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Comment: Re:Bullshit (Score 1) 373

by Actually, I do RTFA (#46796067) Attached to: Beer Price Crisis On the Horizon

beer is roughly $1000/ton (based on a 150lb keg costing about $75). You're looking at maybe a 5% rise in cost.

Except you're looking at the weight ratios wrong. Producing 1 ton of beer produces less than 1 ton of spent grain (beer is mostly water). So the ratio would be probably be closer to.... I don't know 1:5. Which would only be a 1% rise in cost.

Comment: Re:Real Names? (Score 1) 92

by Actually, I do RTFA (#46795395) Attached to: How Nest and FitBit Might Spy On You For Cash

I would agree, but "Rusty Shackleford" is the alias of "Dale Gribble" from "King of the Hill." So, being used as the "non-name name" on a show that millions of people watched for over a decade may lead to a lot of other people also using it.

Similar to how "Doe" is a pretty rare real last name, but very common in aliases.

Comment: Re:yes, I've used a Professional Engineer. also a (Score 5, Insightful) 168

by Actually, I do RTFA (#46794865) Attached to: The Design Flaw That Almost Wiped Out an NYC Skyscraper

Yeah, I remember how well that worked in the 90's

Remember when Arther Anderson stood up to Enron and refused to sign their books. And in turn sacrificed the lucrative consulting contracts with Enron for only CPA fees.

As opposed to simply adding a footnote disavowing the report before signing it anyway.

Comment: Re:What the tax form should look like (Score 1) 416

Are you honestly saying that using a step-function is what makes taxes so complicated?

There are two parts that make taxes complex. The first is deductions. That takes up a bit of the complexity. The second is defining income. That's hugely complex.

In one easy to identify problem, your system seems to imply that I have to pay taxes on the value of any asset I sell, not just the appreciation of that asset since purchase. Which makes investing... interesting.

Comment: Re:Please automate accounting more! (Score 1) 416

I have a bit of free time.

I did some pretty basic accounting in the past, and wrote most of the internal report generating software my company (quite small) uses.

What scared me away from publishing any accounting software before was the lack of a CPA. Do companies not care if the software is verified as long as it is transparent?

But if you're serious, I'd love to know more.

Comment: Re:Over 18 (Score 1) 630

I agree. But that makes this is an excellent example of how the world should work:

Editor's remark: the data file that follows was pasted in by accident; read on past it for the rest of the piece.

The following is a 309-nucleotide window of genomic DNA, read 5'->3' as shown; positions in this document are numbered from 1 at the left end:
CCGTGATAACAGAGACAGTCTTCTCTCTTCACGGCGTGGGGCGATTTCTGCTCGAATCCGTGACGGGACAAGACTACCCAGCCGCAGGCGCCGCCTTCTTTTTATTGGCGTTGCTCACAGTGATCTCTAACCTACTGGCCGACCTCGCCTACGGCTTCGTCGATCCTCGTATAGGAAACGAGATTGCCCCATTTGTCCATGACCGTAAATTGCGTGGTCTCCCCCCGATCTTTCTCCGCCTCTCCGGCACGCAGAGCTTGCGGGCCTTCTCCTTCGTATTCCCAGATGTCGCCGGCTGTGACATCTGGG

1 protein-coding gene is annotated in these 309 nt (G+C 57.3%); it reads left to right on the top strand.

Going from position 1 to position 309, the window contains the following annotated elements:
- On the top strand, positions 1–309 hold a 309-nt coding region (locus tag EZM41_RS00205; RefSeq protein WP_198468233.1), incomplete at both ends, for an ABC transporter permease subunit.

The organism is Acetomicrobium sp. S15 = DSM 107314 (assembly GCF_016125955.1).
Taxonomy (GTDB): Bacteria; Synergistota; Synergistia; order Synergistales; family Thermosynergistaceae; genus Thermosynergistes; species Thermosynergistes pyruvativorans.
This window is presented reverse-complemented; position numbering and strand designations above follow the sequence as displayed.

Shitty practice exists

News media locates and publicizes this shitty practice instead of focusing on celebrities/tragedies

People in charge fix the problem, either out of embarrassment or because someone who was ignorant of it but had the power to stop it finds out it's going on.

Fin.

Comment: Re:WOWZA! (Score 1) 240

by Actually, I do RTFA (#46736409) Attached to: How much do you spend yearly on mobile apps?

If the people on /. don't see the worth of buying decent mobile apps - what's the point of them other than to advertise and hijack the masses?

Well, that's how I feel about a smart phone in general.

I'd love to get the advantages of a smartphone, but see these as insurmountable obstacles.

The spying by Apple/Google/Microsoft (not sure about what Blackberry does).

Taking something quite secure and adding the worry about spyware/adware/viruses.

The walled garden that keep me from being able to just, I dunno, run linux software.

Being stuck in the high cost/low quality distribution, ala would be the case for Hulu plus.

Comment: Also, all inventions are invented (Score 4, Informative) 292

The famous line from the head of the US patent office in 1902:

In my opinion, all previous advances in the various lines of invention will appear totally insignificant when compared with those which the present century will witness. I almost wish that I might live my life over again to see the wonders which are at the threshold

Or the slightly less famous line from the head of the US patent office in 1843:

The advancement of the arts, from year to year, taxes our credulity and seems to presage the arrival of that period when human improvement must end.

Time is an illusion perpetrated by the manufacturers of space.

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